that in the online version of the story on TIME's
website, they have a photo with the following
spot-on caption:
A mover prepares household items belonging
to a customer leaving Aventura, Fla., for
San Diego.

That struck me as funny given that as recently
as three weeks ago, the LA Times had a truly
inspired essay by Candice Reed that presaged
this sentimet, about the Golden State having
long its luster for many.

That's just the latest version
of that same story,
which gets repeated at least once every ten years,
and which why so many former Californians now
live in Nevada, esp. Las Vegas, or moved to
Oregon, only to be soon inundated by more
people just like themselves.

It's not too dis-similar to why so many former
Floridians now live in North Carolina.
9/3/09 Real Clear Politics Blog
What Michigan Can Learn From Florida
By Tom Bevan

9/3/09 Real Clear Politics Blog
Read Hynes' Lips: New Taxes

He concludes with this crackling barb about
Dan Hynes' recent comments and his desire
to run against the incumbent governor in the

Given the crappy economy, the public's generally sour mood and its specific disgust with the state's endemic corruption and the left over fumes of the Blagojevich administration, building your candidacy as a Democrat around the issue of raising taxes doesn't strike me as the smartest campaign strategy.
Los Angeles Times

Dear California, I'm dumping you
I thought it would last forever, but you've changed and I want out.
By Candice Reed
August 16, 2009

Dear California,

I've been thinking about this for a very long time, and I've come to the conclusion that we should go our separate ways. I thought I loved you and it would last forever, but I was so very wrong.

I know that our relationship has lasted 50 years and that we should fight to stay together, but you've changed so much that, frankly, I don't know who you are anymore!

When we first met I was young and rather naive, and I loved you unconditionally. I spent years running with abandon across your sandy beaches in the bright sunshine, playing in your beautiful parks and attending your top-rated schools, which were a national model for the other states. For 18 years or so, I can honestly say that I was truly in love with you, but then came your first major transgression: Proposition 13.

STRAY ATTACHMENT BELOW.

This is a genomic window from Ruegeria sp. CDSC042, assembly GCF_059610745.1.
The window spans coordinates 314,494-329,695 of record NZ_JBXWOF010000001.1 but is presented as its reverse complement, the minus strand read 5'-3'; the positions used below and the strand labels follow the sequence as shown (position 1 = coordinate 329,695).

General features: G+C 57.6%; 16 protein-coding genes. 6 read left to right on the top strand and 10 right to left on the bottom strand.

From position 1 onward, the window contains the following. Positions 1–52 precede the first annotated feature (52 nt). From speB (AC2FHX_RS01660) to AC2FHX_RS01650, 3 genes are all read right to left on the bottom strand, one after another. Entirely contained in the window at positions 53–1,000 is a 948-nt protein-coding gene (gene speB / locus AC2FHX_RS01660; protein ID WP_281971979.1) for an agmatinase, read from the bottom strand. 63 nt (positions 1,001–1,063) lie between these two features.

Oh sure, you tried to tell me that property taxes were bad for our relationship, but I knew you were lying. Low taxes, you said, would bring us closer together. You wanted to have your cake and eat it too. You said we could build schools and roads and parks without that tax money, but even back then I knew you were in denial.

I didn't leave because I thought you'd get over it and we'd still have a future. But, to be totally honest, I stayed with you mostly for your weather. No other state has your perfect little sunsets (don't get me started on that sexy Pacific Ocean), your 364.5 days of sunshine each year and your mild climate even in winter. I know you occasionally turned on me with your random earthquake tantrums, and you tried to chase me away with flames more than a few times, but I forgave you. I always forgave you, which I suppose says something about me. I was weak when it came to you, California. But now you're hurting everyone we know, and I can't stand by and watch.

You've totally lost perspective, and I'm sinking into depression! We can't pay our bills, and the phone is ringing off the hook with creditors calling from all over the world. Children across the state are losing healthcare, more than 766,300 Californians lost their jobs in the last year, and we're at the top of the foreclosure charts. You need to change, and you refuse to admit it. For the first time in our relationship, I'm embarrassed to say that we are together.

There's no doubt that I still have feelings for you, but since I lost my job in the newspaper industry and my house is being sold under duress, I want out. I'm leaving you, California, and you might as well know the truth; there's another state and I'm falling for it hard.

Never mind where it is, let's just say that it's above you and leave it at that. What I will tell you is that I can afford to live there without stressing every day that my expensive electricity will be shut off, or that my water, which I can use only sparingly, will dry up.

Oh, and my new state still has jobs in the newspaper business, which I will admit makes my heart go pitter-pat, and I find myself daydreaming about healthcare benefits again. I know my new state isn't perfect. Oh sure, the weather isn't as nice as yours, and it's got its own budget shortfall, but it's coping, and I can dress in layers. Nothing is perfect.

So that's it, California, it's over. You've cost me too much. I'm starting over, but I can see happy times ahead. Like we once had.

Please don't call my mother to try and find out where I live. You could be a great state again, but I can't wait for you to turn it all around. Good luck!

Hasta la vista,

Candice Reed starts her new job in Chelan, Wash., in September. She is the co-author of "Thank You for Firing Me! How to Ride the Wave of Success After You Lose Your Job," which will be published in February.